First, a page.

Excited About "Lovecraft Country"? Read Victor LaValle's "The Ballad Of Black Tom" First
Last month, HBO released a new teaser trailer for its upcoming series Lovecraft Country, set to premiere in August of this year. The show follows a young Black man, Atticus (Jonathan Majors), as he travels through Jim Crow America with his friend Letitia (Jurnee Smollett-Bell) and his Uncle George (Courtney B. Vance), searching for his missing father. Along the way, the trio “struggle to survive and overcome both the racist terrors of white America and the terrifying monsters that could be ripped from a Lovecraft paperback,” according to Deadline writer Nellie Andreeva. The show is a refreshing burst of color on the white-dominated American television landscape, featuring not just a predominantly Black cast, but two Black producers—series creator Misha Green and Get Out and Us filmmaker Jordan Peele—as well as numerous Black writers and directors. Here’s that trailer, in case you missed it:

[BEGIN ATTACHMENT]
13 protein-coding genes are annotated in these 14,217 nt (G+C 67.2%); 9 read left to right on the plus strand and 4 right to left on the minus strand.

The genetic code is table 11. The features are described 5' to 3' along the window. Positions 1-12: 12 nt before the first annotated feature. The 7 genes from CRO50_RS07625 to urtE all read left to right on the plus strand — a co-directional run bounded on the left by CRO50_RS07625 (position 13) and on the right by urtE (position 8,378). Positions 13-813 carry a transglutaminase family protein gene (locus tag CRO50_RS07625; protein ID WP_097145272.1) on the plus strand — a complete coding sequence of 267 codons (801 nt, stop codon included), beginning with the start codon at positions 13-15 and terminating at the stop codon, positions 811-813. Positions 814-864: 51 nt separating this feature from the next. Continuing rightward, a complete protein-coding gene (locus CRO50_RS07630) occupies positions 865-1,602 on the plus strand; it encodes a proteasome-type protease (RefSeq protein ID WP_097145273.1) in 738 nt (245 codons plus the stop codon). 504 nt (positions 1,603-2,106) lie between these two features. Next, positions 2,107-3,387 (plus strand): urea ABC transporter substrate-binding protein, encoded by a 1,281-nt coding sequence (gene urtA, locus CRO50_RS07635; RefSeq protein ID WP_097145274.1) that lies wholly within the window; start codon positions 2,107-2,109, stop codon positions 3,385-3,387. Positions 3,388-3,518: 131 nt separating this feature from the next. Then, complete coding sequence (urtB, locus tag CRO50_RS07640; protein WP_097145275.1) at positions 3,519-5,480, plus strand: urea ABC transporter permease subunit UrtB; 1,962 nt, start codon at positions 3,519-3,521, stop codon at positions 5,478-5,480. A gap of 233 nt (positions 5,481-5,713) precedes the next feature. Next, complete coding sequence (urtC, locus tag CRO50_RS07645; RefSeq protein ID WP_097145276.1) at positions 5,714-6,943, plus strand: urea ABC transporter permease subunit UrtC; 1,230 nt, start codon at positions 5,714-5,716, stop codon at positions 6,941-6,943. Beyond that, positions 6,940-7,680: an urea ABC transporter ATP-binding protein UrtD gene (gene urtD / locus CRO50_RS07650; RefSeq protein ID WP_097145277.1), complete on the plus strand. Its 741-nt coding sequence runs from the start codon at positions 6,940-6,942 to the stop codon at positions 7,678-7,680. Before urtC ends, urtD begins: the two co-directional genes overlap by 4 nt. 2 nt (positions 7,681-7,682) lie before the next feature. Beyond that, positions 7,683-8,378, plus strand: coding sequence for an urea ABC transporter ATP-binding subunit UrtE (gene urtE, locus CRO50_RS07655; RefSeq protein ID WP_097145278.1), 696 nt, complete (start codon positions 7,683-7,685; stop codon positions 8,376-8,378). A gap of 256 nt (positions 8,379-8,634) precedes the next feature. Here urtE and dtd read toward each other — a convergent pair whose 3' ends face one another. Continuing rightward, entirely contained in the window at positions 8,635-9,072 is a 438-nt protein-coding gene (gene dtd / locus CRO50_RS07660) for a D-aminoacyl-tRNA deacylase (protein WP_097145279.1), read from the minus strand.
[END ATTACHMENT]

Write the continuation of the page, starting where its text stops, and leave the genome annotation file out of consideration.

This is exactly the type of narrative the U.S. needs right now, one that addresses this country’s deep-seated racism by simultaneously paying homage and subverting the tropes of one of the most infamously racist authors ever, H.P. Lovecraft. The talent behind the series and the quality of the two trailers already released hopefully indicate a damn fine, topical show. If that’s the case, fans of the series will no doubt become interested in the novel by Matt Ruff upon which it is based (read LitReactor’s book review by BH Shepherd here, and a deeper analysis by Bart Bishop here). And given that the show is by and large made by Black people, potential readers might expect the book to have been written by a Black man as well.